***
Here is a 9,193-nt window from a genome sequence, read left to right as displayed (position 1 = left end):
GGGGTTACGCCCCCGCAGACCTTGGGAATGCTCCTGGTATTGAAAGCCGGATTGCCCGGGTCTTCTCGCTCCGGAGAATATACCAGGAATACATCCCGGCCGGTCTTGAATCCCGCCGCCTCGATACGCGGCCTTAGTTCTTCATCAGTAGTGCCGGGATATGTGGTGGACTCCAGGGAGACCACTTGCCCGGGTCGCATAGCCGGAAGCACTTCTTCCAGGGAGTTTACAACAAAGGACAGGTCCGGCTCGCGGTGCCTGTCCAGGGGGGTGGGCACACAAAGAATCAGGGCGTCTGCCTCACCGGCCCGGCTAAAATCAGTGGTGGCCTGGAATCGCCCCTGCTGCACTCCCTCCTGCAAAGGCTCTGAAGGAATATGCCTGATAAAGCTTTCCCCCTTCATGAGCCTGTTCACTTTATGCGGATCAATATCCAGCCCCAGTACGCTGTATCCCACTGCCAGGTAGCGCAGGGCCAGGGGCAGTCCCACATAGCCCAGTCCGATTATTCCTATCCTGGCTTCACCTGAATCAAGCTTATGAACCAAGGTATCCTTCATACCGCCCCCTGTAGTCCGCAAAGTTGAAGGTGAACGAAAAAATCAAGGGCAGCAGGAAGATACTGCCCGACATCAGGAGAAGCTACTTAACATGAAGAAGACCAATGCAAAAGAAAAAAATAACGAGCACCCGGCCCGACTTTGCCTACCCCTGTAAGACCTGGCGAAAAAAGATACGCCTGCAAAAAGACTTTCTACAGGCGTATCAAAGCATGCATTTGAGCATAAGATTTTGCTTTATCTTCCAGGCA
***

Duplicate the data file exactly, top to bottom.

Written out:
Here is a 9,193-nt window from a genome sequence, read left to right as displayed (position 1 = left end):
GGGGTTACGCCCCCGCAGACCTTGGGAATGCTCCTGGTATTGAAAGCCGGATTGCCCGGGTCTTCTCGCTCCGGAGAATATACCAGGAATACATCCCGGCCGGTCTTGAATCCCGCCGCCTCGATACGCGGCCTTAGTTCTTCATCAGTAGTGCCGGGATATGTGGTGGACTCCAGGGAGACCACTTGCCCGGGTCGCATAGCCGGAAGCACTTCTTCCAGGGAGTTTACAACAAAGGACAGGTCCGGCTCGCGGTGCCTGTCCAGGGGGGTGGGCACACAAAGAATCAGGGCGTCTGCCTCACCGGCCCGGCTAAAATCAGTGGTGGCCTGGAATCGCCCCTGCTGCACTCCCTCCTGCAAAGGCTCTGAAGGAATATGCCTGATAAAGCTTTCCCCCTTCATGAGCCTGTTCACTTTATGCGGATCAATATCCAGCCCCAGTACGCTGTATCCCACTGCCAGGTAGCGCAGGGCCAGGGGCAGTCCCACATAGCCCAGTCCGATTATTCCTATCCTGGCTTCACCTGAATCAAGCTTATGAACCAAGGTATCCTTCATACCGCCCCCTGTAGTCCGCAAAGTTGAAGGTGAACGAAAAAATCAAGGGCAGCAGGAAGATACTGCCCGACATCAGGAGAAGCTACTTAACATGAAGAAGACCAATGCAAAAGAAAAAAATAACGAGCACCCGGCCCGACTTTGCCTACCCCTGTAAGACCTGGCGAAAAAAGATACGCCTGCAAAAAGACTTTCTACAGGCGTATCAAAGCATGCATTTGAGCATAAGATTTTGCTTTATCTTCCAGGCA